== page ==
Caribbean Critique

Antillean Critical Theory from Toussaint to Glissant

Nick Nesbitt

£75.00
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ISBN: 9781846318665

Publication: May 31, 2013

Series: Contemporary French and Francophone Cultures 26

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Caribbean Critique seeks to define and analyze the distinctive contribution of francophone Caribbean thinkers to perimetric Critical Theory. The book argues that their singular project has been to forge a brand of critique that, while borrowing from North Atlantic predecessors such as Rousseau, Hegel, Marx, and Sartre, was from the start indelibly marked by the Middle Passage, slavery, and colonialism. Chapters and sections address figures such as Toussaint Louverture, Baron de Vastey, Victor Schoelcher, Aimé Césaire, René Ménil, Frantz Fanon, Maryse Condé, and Edouard Glissant, while an extensive theoretical introduction defines the essential parameters of 'Caribbean Critique.'

Nick Nesbitt is Professor of French and Italian at Princeton University. His books include 'Voicing Memory: History and Subjectivity in French Caribbean Literature' (University of Virginia Press, 2003) and 'Universal Emancipation: The Haitian Revolution and the Radical Enlightenment' (University of Virginia Press, 2008).

Acknowledgements Preface Introduction: The Caribbean Critical Imperative I. Tropical Equality: The Politics of Principle . 1 Foundations of Caribbean Critique: From Jacobinism to 
Black Jacobinism . 2 Victor Schoelcher, Tocqueville, and the Abolition of Slavery . 3 Aimé Césaire and the Logic of Decolonization . 4 ‘Stepping Outside the Magic Circle’: The Critical Thought 
of Maryse Condé . 5 Édouard Glissant: From the Destitution of the Political to Antillean Ultra-leftism 
II. Critique of Caribbean Violence . 6 Jacobinism, Black Jacobinism, and the Foundations of 
Political Violence . 7 The Baron de Vastey and the Contradictions of Scribal
 Critique . 8 Revolutionary Inhumanism: Fanon’s On Violence . 9 Aristide and the Politics of Democratization 
III. Critique of Caribbean Relation . 10 Édouard Glissant: From the Poétique de la relation to the Transcendental Analytic of Relation . 11 Césaire and Sartre: Totalization, Relation, Responsibility . 12 Militant Universality: Absolutely Postcolonial . Conclusion: Aimé Césaire: The Incandescent I, Destroyer of Worlds Appendix: Letter of Jean-François, Belair, and Biassou/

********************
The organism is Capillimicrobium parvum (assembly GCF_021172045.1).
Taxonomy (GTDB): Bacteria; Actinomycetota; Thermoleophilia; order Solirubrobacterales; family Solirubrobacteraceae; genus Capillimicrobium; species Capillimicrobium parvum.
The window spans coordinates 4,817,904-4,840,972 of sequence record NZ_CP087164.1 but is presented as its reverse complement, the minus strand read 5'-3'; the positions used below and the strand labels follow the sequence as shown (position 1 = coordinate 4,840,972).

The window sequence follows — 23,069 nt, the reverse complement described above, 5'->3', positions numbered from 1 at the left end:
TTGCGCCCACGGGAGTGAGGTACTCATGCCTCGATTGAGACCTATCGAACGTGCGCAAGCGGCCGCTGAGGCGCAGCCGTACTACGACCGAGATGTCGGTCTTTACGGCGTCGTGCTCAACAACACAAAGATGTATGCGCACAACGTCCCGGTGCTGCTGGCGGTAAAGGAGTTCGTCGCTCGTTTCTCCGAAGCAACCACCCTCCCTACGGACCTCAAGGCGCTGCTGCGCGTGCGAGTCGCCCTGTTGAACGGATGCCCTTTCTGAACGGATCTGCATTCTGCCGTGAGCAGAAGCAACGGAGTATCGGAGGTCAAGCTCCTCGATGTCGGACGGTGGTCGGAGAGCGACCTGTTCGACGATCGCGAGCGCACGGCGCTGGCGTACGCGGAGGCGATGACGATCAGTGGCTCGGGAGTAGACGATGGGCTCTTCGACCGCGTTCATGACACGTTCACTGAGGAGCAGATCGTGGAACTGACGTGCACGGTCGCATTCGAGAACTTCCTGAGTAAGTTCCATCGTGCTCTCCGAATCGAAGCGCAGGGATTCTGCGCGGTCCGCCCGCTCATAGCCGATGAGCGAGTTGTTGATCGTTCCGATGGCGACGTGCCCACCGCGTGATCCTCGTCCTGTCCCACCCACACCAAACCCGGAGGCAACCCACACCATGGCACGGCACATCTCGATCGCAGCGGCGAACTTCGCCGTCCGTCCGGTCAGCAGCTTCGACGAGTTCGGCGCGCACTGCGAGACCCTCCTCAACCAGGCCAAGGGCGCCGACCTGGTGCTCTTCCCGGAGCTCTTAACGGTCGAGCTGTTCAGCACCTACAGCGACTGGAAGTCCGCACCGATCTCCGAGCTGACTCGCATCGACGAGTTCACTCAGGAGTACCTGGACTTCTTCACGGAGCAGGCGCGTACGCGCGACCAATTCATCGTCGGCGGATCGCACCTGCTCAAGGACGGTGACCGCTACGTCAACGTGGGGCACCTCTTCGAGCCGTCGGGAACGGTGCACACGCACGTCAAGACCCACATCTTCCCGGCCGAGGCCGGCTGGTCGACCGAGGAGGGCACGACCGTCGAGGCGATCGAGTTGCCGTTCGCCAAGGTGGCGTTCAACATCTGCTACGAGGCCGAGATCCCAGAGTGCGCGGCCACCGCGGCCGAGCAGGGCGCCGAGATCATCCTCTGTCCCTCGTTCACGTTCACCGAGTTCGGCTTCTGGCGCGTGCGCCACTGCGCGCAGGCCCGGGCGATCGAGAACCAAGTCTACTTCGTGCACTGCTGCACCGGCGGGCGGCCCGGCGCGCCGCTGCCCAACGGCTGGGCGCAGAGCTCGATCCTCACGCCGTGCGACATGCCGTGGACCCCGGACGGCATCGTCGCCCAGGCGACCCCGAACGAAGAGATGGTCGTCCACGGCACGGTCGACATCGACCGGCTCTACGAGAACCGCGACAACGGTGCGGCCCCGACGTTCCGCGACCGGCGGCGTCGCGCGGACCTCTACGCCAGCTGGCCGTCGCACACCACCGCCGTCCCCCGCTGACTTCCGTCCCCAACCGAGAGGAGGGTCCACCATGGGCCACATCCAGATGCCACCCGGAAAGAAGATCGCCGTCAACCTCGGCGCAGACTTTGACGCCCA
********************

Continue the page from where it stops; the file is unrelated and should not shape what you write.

Toussaint, July 1792 Notes Bibliography Index

Nesbitt has made an important and highly original contribution to such debates.
  New West Indian Guide 88

Nesbitt’s book may be read as a survey, it also offers extremely succinct, complex, and compelling new perspectives on polemical issues that inhabit our work as professors, pedagogues, and intellectuals today …
  Contemporary French Civilization, Vol. 39, No. 3

… the book fills an important gap in francophone Caribbean studies, which has always had a strong theoretical component but, arguably, has not previously been subject to such a rigorously philosophical critical treatment. … latest study will prove to be a landmark, indeed seminal, work in Caribbean Critique.
  French Studies, Vol. 68, no 2

This is a very important and exciting book. Extending to the whole of the French Caribbean his previous work on the philosophical bases of the Haitian Revolution, Nesbitt has produced the first ever account of the region’s writing from a consistently philosophical, as distinct from literary or historical, standpoint.
Celia Britton  
University College London

Format: Hardback

Size: 239 x 163 mm

346 Pages

ISBN: 9781846318665

Publication: May 31, 2013

Series: Contemporary French and Francophone Cultures 26

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